Captive Orca vs Wild Orca ~ Comparative Timelines 1 Corky

3 female orca, all  from the Northern Resident Killer Whale community……  3 very different lives.

A-16 (A-5 Pod, A-23 Matriline)

I-20 (I-18 Pod, I-18 Matriline)

G-2 (G-12 Pod, G2 Matriline)

 

1963

G-2 born in the ocean into the G-12 Pod.

1964

A-16 born in the ocean into the A-5 Pod.

1964/5

I-20 born in the ocean into the I-18 Pod.

December 11 1969

A-5 Pod enter Pender Harbour British Columbia. After a struggle that lasted almost all night:

A-16 and 5 other orca are selected for capture.

Picture credit orcalab.org

Picture credit orcalab.org

A-16 is taken from the wide ever-changing ocean, her pod and her mother’s side…..from everything she has ever known for her entire life and placed in a small never-changing tank, hundreds of miles from home.

Picture Credit vintagetravelpostcards.blogspot.com

Picture Credit vintagetravelpostcards.blogspot.com

 

A-16 is housed with 4 other orca, all Northern Residents and all taken from the ocean either at the same time as A-16 or 1 year previously. They are Kenny, Patches, Corky and Orky 2. (Orky 1, the resident bull had already died by the time A-16 had arrived.)

1970

Corky dies at Marineland of the Pacific.

A-16, in a feat of breath-taking imagination, is named Corky 2. (The numeral has subsequently been dropped.)

1971

Patches dies at Marineland of the Pacific.

1972

Kenny dies at Marineland of the Pacific.

Orky and Corky are trained to entertain the public visiting Marineland of the Pacific, which they do until the park closes in 1987.

Photo courtesy of former Marineland employee Tad Smith

Photo courtesy of former Marineland employee Tad Smith

 

1977

Corky gives birth to a male calf.  17 days later it is dead.

G-2 gives birth to a female calf, G-34.

G-34 is alive and still living in her ocean home. She is now a grandmother.

October 31st 1978

Corky gives birth to a male calf. 12 days later it is dead. Naturally he was called “Spooky”.

Corky and Spooky Pic credit: Unknown at this time.

Corky and Spooky
Pic credit: Unknown at this time.

1979

I-20 gives birth to a female calf, I-21.

I-21 is alive and still living in her ocean home. She had her own calf in 2006.

April 1st 1980

Corky gives birth to a premature and stillborn female calf.

1981

G-2 gives birth to a male calf, G-28.  He has not been seen since 2001, and must be presumed dead.

June 18th 1982

Corky gives birth to a female calf.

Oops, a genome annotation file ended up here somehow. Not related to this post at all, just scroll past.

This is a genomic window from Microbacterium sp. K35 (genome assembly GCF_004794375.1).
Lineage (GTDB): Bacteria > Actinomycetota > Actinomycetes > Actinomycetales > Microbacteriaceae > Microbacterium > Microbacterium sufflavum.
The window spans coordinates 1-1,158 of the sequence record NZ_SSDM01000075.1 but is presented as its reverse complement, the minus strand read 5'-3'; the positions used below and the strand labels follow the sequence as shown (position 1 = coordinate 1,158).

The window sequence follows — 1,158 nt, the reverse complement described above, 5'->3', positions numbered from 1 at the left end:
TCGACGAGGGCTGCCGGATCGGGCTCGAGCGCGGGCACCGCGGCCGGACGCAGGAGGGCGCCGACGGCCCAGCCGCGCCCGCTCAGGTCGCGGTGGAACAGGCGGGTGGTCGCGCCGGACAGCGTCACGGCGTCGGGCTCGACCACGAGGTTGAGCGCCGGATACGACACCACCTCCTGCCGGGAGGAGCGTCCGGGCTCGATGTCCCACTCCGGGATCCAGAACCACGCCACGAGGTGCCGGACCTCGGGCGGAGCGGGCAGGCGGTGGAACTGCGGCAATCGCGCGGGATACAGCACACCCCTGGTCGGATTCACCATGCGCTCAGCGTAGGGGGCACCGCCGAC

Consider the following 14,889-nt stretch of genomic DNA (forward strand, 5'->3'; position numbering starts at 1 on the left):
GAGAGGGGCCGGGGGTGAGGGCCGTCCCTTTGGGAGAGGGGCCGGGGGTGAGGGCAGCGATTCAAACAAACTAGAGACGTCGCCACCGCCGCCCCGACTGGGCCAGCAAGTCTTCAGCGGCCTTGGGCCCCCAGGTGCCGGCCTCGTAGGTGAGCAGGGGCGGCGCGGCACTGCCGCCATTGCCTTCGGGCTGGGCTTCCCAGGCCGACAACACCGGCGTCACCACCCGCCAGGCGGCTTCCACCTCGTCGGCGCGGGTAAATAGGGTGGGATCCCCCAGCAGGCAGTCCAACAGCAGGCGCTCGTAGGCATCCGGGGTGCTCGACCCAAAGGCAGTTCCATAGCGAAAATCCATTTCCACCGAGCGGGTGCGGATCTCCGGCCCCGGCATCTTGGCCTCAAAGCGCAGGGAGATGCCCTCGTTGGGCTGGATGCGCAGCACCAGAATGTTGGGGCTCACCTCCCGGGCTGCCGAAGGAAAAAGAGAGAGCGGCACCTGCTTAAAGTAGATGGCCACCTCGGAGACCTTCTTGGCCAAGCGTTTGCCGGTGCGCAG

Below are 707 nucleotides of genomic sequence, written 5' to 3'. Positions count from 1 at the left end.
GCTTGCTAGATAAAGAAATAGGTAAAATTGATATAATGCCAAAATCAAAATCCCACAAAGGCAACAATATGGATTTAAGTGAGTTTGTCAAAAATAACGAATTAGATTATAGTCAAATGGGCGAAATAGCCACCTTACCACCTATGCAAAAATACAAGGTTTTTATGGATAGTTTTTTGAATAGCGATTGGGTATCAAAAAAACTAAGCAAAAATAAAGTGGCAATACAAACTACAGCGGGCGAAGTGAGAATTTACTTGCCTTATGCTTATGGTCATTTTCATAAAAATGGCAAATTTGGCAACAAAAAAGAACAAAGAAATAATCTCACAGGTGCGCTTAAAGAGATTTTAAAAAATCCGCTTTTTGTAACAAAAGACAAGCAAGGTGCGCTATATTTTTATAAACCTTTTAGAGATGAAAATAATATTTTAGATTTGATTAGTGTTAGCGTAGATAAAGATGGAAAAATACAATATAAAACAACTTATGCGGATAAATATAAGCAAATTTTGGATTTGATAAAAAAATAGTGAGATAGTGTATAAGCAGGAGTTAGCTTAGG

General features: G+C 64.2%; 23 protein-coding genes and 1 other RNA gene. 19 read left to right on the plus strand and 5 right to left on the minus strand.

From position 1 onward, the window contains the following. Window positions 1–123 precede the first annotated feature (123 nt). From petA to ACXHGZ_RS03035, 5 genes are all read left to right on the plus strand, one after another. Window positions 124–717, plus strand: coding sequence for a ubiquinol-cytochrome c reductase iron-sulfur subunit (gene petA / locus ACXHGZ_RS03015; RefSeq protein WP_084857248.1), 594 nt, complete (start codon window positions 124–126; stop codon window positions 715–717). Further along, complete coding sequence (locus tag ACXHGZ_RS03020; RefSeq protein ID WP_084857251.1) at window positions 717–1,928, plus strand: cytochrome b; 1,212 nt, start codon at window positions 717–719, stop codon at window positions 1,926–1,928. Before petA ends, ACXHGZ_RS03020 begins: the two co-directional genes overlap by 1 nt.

She is named Kiva.

Picture via Jovana Ivastanin/Tumblr

Picture via Jovana Ivastanin/Tumblr

August 3rd 1982

Kiva dies.

July 22nd 1985

Corky gives birth to a female calf. it is dead a month later.

1985

G-2 gives birth to G-36. The calf does not survive.

 

1986

I-20 gives birth to a male calf, I-52.

I-52 is alive and still living in his ocean home.

Corky suffers a miscarriage.

1987

Marineland of the Pacific closes. Orky and Corky are moved to SeaWorld San Diego.

Corky suffers another miscarriage shortly after arriving at SeaWorld.

 

September 26th 1988

Orky dies at SeaWorld San Diego. He was approximately 30 years old. The necropsy report gives his cause of death as “Acute Bronchopneumonia, Nephropathy”.

 

1989

G-2 gives birth to G-43. The calf survives for 3 years.

Corky is involved in a violent exchange with Kandu 5, the dominant Icelandic captive attempts to rake Corky but instead breaks her jaw rupturing an artery. Kandu 5 bleeds out for a painful and heart-breaking 45 minutes.

1990

G-34 gives birth to a female calf, G-49.

G-2 is now a grandmother.

1991

I-20 gives birth to I-66. The calf does not survive.

1994

G-2 gives birth to G-53

 

G-53 is alive and still at home in the ocean.

1997

I-20 gives birth to a female calf, I-83.

 

I-83 is alive and still living in her ocean home.

2003

I-20 gives birth to a calf, I-101.

I-101 is alive and still living in the ocean.

G-34 gives birth to G-70.

G-70 is still alive and living in the ocean.

2005

G-2 gives birth to a calf, G-77.

G-77 is still alive and living in the ocean.

G-49 gives birth to a calf, G-71.

G-71 is still alive and living in the ocean. G-2 is now a great-grandmother.

2006

I-21 gives birth to a calf, I-119.

I-20 is now a grandmother.

2008

I-83 gives birth to a calf, I-126.

I-20 is a grandmother for the 2nd time.

Corky, meanwhile swims round and round her tank, a pointless journey with no destination. She isn’t travelling to feeding grounds or meeting other family members such as her little brother A-60 who she has never seen. She just swims round and round akin to an over-sized goldfish in an under-sized bowl or she performs banal tricks for the paying public.

She cannot echo-locate properly and there is no one else left alive in captivity from the Pender Harbour captures almost 50 years ago for her to communicate with. She has no off-spring. She is alone, even with the other orca in her tank, there is no familial connection apart from the tenuous genetic link she might have with Orky’s calf Orkid.